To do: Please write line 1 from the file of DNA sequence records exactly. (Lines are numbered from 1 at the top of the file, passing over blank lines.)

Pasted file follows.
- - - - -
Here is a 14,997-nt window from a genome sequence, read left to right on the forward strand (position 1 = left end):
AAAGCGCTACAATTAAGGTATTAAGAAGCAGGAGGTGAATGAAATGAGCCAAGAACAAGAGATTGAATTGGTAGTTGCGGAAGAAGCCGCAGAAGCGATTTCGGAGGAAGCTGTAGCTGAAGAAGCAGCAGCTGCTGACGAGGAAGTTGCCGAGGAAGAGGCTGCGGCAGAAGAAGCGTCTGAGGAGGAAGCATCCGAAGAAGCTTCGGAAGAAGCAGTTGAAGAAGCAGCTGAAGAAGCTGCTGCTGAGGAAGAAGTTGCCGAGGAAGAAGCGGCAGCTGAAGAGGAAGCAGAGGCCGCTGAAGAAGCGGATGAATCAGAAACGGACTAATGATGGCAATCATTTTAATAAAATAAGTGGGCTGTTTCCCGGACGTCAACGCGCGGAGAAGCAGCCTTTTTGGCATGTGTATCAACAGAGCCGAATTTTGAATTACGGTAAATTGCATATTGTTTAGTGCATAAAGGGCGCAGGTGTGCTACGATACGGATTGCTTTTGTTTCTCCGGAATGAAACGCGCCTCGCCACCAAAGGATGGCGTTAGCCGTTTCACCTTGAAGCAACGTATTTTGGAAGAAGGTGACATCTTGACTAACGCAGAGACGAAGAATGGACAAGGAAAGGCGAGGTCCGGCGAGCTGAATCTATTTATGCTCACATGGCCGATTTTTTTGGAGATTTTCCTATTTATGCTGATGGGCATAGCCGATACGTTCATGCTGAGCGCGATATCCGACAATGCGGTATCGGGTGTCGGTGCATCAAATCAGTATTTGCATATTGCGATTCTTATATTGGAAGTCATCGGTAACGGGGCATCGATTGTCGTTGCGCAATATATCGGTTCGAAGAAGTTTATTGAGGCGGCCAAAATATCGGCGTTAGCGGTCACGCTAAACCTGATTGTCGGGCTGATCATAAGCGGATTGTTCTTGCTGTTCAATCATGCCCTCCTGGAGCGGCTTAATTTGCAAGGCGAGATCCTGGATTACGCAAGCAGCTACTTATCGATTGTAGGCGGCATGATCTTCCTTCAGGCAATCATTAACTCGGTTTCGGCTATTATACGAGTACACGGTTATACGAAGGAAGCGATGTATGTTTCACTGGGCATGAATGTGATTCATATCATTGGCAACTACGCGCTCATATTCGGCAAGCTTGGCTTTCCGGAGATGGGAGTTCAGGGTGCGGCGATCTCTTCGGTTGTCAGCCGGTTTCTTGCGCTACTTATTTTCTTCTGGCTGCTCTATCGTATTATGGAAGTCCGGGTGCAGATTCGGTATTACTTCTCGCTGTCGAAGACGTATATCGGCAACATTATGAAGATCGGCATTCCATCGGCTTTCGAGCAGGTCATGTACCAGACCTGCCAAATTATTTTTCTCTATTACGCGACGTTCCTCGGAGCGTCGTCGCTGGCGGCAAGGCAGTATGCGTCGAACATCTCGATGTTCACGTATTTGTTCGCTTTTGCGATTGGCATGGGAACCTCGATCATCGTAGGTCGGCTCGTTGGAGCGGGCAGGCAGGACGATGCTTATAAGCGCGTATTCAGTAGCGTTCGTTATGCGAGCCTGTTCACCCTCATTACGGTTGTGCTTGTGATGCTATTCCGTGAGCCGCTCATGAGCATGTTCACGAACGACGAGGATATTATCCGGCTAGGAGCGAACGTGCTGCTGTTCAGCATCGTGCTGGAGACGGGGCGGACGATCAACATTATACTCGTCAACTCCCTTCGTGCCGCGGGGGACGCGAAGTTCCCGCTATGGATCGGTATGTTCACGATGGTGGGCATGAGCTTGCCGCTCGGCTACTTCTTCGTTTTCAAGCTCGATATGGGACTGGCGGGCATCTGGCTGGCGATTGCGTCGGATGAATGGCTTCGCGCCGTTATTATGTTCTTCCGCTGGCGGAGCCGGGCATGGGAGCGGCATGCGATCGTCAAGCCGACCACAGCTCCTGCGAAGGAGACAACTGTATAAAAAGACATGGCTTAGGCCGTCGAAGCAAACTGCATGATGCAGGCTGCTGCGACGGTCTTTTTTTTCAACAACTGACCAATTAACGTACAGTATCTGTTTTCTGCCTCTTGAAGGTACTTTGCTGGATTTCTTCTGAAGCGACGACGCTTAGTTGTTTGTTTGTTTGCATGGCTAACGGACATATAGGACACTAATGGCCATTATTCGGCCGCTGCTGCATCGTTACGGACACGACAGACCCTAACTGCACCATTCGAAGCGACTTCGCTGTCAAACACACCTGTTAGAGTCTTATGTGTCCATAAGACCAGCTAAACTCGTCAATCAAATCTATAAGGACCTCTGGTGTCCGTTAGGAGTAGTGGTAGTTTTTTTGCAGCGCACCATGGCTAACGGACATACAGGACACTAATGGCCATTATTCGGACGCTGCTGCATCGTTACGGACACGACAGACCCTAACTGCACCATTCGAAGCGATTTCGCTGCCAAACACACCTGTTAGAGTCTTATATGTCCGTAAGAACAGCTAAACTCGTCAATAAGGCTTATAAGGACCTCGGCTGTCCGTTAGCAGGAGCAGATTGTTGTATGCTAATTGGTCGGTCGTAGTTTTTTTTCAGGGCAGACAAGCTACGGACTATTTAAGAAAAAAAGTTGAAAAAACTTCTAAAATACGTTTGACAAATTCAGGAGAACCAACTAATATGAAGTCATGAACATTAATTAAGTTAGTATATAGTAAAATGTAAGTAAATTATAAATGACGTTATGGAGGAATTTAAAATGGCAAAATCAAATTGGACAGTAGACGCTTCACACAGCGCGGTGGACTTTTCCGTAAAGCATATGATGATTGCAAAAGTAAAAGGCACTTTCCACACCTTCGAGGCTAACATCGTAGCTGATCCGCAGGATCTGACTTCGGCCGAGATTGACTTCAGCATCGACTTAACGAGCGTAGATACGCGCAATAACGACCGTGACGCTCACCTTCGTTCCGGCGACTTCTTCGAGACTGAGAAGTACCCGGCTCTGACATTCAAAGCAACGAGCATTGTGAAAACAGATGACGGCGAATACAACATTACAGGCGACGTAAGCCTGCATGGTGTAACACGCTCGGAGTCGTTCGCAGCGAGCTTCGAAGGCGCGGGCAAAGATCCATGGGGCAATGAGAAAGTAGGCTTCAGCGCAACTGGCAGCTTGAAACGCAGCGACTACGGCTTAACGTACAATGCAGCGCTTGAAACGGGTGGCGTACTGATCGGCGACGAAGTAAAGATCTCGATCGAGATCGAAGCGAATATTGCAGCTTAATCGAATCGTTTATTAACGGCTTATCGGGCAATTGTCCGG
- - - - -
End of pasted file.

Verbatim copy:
Here is a 14,997-nt window from a genome sequence, read left to right on the forward strand (position 1 = left end):